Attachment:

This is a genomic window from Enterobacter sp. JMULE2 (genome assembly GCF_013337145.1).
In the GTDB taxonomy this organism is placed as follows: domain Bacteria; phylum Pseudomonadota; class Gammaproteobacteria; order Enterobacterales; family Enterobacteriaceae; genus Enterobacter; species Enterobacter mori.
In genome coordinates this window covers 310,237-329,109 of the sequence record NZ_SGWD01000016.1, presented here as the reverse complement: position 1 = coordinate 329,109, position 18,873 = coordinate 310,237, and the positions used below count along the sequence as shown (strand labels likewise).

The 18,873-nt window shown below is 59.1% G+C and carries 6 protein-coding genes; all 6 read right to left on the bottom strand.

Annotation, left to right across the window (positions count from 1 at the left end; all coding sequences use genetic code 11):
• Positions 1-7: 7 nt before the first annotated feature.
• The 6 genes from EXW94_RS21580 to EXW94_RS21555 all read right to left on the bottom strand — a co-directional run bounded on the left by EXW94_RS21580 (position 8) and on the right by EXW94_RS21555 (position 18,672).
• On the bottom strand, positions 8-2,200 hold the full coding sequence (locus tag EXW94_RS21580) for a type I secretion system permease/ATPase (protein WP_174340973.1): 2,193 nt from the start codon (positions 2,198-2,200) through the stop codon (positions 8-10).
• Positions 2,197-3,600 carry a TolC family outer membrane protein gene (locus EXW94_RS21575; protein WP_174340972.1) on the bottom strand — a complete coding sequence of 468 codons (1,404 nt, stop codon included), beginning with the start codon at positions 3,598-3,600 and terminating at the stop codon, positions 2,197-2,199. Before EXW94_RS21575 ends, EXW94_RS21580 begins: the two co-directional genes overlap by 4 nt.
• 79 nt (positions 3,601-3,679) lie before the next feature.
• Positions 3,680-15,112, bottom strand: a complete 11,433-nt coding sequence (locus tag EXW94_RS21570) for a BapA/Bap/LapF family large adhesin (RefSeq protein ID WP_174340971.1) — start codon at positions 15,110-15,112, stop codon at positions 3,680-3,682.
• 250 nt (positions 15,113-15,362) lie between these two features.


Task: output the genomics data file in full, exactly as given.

This is a genomic window from Enterobacter sp. JMULE2 (genome assembly GCF_013337145.1).
In the GTDB taxonomy this organism is placed as follows: domain Bacteria; phylum Pseudomonadota; class Gammaproteobacteria; order Enterobacterales; family Enterobacteriaceae; genus Enterobacter; species Enterobacter mori.
In genome coordinates this window covers 310,237-329,109 of the sequence record NZ_SGWD01000016.1, presented here as the reverse complement: position 1 = coordinate 329,109, position 18,873 = coordinate 310,237, and the positions used below count along the sequence as shown (strand labels likewise).

The 18,873-nt window shown below is 59.1% G+C and carries 6 protein-coding genes; all 6 read right to left on the bottom strand.

Annotation, left to right across the window (positions count from 1 at the left end; all coding sequences use genetic code 11):
• Positions 1-7: 7 nt before the first annotated feature.
• The 6 genes from EXW94_RS21580 to EXW94_RS21555 all read right to left on the bottom strand — a co-directional run bounded on the left by EXW94_RS21580 (position 8) and on the right by EXW94_RS21555 (position 18,672).
• On the bottom strand, positions 8-2,200 hold the full coding sequence (locus tag EXW94_RS21580) for a type I secretion system permease/ATPase (protein WP_174340973.1): 2,193 nt from the start codon (positions 2,198-2,200) through the stop codon (positions 8-10).
• Positions 2,197-3,600 carry a TolC family outer membrane protein gene (locus EXW94_RS21575; protein WP_174340972.1) on the bottom strand — a complete coding sequence of 468 codons (1,404 nt, stop codon included), beginning with the start codon at positions 3,598-3,600 and terminating at the stop codon, positions 2,197-2,199. Before EXW94_RS21575 ends, EXW94_RS21580 begins: the two co-directional genes overlap by 4 nt.
• 79 nt (positions 3,601-3,679) lie before the next feature.
• Positions 3,680-15,112, bottom strand: a complete 11,433-nt coding sequence (locus tag EXW94_RS21570) for a BapA/Bap/LapF family large adhesin (RefSeq protein ID WP_174340971.1) — start codon at positions 15,110-15,112, stop codon at positions 3,680-3,682.
• 250 nt (positions 15,113-15,362) lie between these two features.